Jupiter (Aries, planet, mag=-2.8, size=46.0”):
The gas giant Jupiter was gaining elevation so I stopped by briefly. The main equatorial bands were prominent, and some subtle shading of lesser bands was seen elusively at 125x. The Galilean moons were all accounted for, with Io (mag 4.9) close to the planet to its ENE. Mag 4.6 Ganymede was further out to the ENE while mag 5.6 Callisto was just a bit further in the same direction. Mag 5.2 Europa laid a ways off to the WSW of Jupiter.
The famous Double Cluster was bright to the naked eye, and the scope was easily aimed at it with the unity finder. Viewed only with 44x, the duo was well framed as a dizzying array of stars set against a black backdrop. The overall field was a stellar funfest, with stars all across the field. The clusters themselves both exhibited bright concentrations at their respective centers, with lines and arcs of stars going in all directions. While it was easy to discern them as two distinct objects, visually they seemed to overlap as the lines and curves of stars extended toward one another. This duo always provides an inspiring view.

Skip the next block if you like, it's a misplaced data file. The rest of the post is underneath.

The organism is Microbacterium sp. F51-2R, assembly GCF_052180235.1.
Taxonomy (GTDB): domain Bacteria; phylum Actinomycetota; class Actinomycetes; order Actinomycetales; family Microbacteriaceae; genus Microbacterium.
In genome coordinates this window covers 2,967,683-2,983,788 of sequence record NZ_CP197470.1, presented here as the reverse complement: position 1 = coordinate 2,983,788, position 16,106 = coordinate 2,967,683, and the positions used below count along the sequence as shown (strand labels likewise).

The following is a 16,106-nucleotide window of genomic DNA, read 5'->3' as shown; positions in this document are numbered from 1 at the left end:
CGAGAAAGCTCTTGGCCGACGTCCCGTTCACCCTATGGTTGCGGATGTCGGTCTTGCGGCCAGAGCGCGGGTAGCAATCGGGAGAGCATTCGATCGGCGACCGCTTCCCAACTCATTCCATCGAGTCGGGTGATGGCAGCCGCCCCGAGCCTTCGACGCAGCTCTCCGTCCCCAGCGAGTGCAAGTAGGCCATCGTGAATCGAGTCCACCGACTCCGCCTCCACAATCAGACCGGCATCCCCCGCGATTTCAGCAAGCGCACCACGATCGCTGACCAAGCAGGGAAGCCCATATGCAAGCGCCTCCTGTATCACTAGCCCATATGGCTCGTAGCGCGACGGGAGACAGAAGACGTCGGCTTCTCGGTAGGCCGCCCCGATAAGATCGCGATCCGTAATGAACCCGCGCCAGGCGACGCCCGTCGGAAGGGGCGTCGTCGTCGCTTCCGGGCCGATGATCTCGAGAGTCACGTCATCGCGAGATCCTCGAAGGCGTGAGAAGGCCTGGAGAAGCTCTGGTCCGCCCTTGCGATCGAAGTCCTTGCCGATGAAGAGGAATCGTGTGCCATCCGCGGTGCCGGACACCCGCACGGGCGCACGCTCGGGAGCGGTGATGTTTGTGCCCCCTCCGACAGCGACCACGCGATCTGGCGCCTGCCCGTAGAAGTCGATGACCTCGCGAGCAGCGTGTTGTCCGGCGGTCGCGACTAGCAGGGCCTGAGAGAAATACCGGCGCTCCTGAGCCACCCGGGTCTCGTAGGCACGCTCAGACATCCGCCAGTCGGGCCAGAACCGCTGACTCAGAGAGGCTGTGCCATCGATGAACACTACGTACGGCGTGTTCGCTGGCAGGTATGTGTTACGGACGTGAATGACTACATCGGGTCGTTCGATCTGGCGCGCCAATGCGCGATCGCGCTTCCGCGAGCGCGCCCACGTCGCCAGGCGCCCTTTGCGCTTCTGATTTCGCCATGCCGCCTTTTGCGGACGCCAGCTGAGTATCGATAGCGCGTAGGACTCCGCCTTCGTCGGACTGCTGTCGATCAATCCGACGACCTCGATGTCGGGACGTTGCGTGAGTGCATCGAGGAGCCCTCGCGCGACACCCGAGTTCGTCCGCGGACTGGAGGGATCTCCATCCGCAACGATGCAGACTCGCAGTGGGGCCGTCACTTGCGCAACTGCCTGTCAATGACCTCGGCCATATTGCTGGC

My final object for the night was, as last time, the heaving observed Ring Nebula in the celestial lyre. Aiming the scope at mag 3.2 Beta Lyrae (Sheliak), I easily scooped up this
By this time it was approaching 2330 hours and I noted the temperature had cooled a little more to 49°F (9.3°C). Also, my dew heater power supply had run out of juice (I forgot to recharge it earlier), so my finders were starting to dew up on me. I was chilled, I was tired, and I was done! So I moved my stuff back into the garage through our now working garage door (yay!) and headed inside to have a snack and then some much wanted and needed rest.
As a shout out to Andrey's (Bigzmey) last report, he reached the outstanding plateau of 3,000
I appreciate you tagging along with me as I had my first real dark sky session in a while. Next time I will be back with the 17.5 inch and back into my typical serious galaxy hunting ways. I consider this a warm up for my return to normalcy, and am thankful for the opportunity. Keep looking up friends and I will indeed see you back out there.